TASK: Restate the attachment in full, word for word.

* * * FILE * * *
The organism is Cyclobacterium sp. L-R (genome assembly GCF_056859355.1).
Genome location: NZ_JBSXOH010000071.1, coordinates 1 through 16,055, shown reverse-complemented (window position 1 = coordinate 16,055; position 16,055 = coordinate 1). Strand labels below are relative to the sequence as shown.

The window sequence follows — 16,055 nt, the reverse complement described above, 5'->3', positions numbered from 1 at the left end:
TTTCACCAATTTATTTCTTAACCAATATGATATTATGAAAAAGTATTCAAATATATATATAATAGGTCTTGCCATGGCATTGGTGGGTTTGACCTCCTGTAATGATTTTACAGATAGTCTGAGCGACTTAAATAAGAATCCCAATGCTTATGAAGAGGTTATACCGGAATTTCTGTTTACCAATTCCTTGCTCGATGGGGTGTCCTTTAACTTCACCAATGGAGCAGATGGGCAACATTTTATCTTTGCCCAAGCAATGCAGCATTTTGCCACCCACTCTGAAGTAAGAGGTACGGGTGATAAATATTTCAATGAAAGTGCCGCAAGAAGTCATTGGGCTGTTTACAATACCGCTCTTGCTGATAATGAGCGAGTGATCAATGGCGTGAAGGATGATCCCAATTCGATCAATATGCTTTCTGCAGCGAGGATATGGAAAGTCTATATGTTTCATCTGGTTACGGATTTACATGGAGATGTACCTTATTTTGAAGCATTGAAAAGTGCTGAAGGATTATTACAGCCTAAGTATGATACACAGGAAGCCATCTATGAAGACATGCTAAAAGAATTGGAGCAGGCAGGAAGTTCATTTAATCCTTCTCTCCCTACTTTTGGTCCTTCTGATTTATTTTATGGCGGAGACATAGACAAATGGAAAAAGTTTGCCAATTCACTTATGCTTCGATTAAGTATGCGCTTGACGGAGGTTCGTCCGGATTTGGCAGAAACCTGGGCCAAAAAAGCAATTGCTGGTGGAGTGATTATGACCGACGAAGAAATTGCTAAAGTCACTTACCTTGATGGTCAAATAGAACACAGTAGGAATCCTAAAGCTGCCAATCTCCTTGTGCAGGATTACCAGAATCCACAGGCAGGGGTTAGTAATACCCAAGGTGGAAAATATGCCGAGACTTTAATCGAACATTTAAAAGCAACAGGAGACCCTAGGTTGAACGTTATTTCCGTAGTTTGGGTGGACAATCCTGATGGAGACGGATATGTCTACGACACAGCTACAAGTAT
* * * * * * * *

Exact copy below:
The organism is Cyclobacterium sp. L-R (genome assembly GCF_056859355.1).
Genome location: NZ_JBSXOH010000071.1, coordinates 1 through 16,055, shown reverse-complemented (window position 1 = coordinate 16,055; position 16,055 = coordinate 1). Strand labels below are relative to the sequence as shown.

The window sequence follows — 16,055 nt, the reverse complement described above, 5'->3', positions numbered from 1 at the left end:
TTTCACCAATTTATTTCTTAACCAATATGATATTATGAAAAAGTATTCAAATATATATATAATAGGTCTTGCCATGGCATTGGTGGGTTTGACCTCCTGTAATGATTTTACAGATAGTCTGAGCGACTTAAATAAGAATCCCAATGCTTATGAAGAGGTTATACCGGAATTTCTGTTTACCAATTCCTTGCTCGATGGGGTGTCCTTTAACTTCACCAATGGAGCAGATGGGCAACATTTTATCTTTGCCCAAGCAATGCAGCATTTTGCCACCCACTCTGAAGTAAGAGGTACGGGTGATAAATATTTCAATGAAAGTGCCGCAAGAAGTCATTGGGCTGTTTACAATACCGCTCTTGCTGATAATGAGCGAGTGATCAATGGCGTGAAGGATGATCCCAATTCGATCAATATGCTTTCTGCAGCGAGGATATGGAAAGTCTATATGTTTCATCTGGTTACGGATTTACATGGAGATGTACCTTATTTTGAAGCATTGAAAAGTGCTGAAGGATTATTACAGCCTAAGTATGATACACAGGAAGCCATCTATGAAGACATGCTAAAAGAATTGGAGCAGGCAGGAAGTTCATTTAATCCTTCTCTCCCTACTTTTGGTCCTTCTGATTTATTTTATGGCGGAGACATAGACAAATGGAAAAAGTTTGCCAATTCACTTATGCTTCGATTAAGTATGCGCTTGACGGAGGTTCGTCCGGATTTGGCAGAAACCTGGGCCAAAAAAGCAATTGCTGGTGGAGTGATTATGACCGACGAAGAAATTGCTAAAGTCACTTACCTTGATGGTCAAATAGAACACAGTAGGAATCCTAAAGCTGCCAATCTCCTTGTGCAGGATTACCAGAATCCACAGGCAGGGGTTAGTAATACCCAAGGTGGAAAATATGCCGAGACTTTAATCGAACATTTAAAAGCAACAGGAGACCCTAGGTTGAACGTTATTTCCGTAGTTTGGGTGGACAATCCTGATGGAGACGGATATGTCTACGACACAGCTACAAGTAT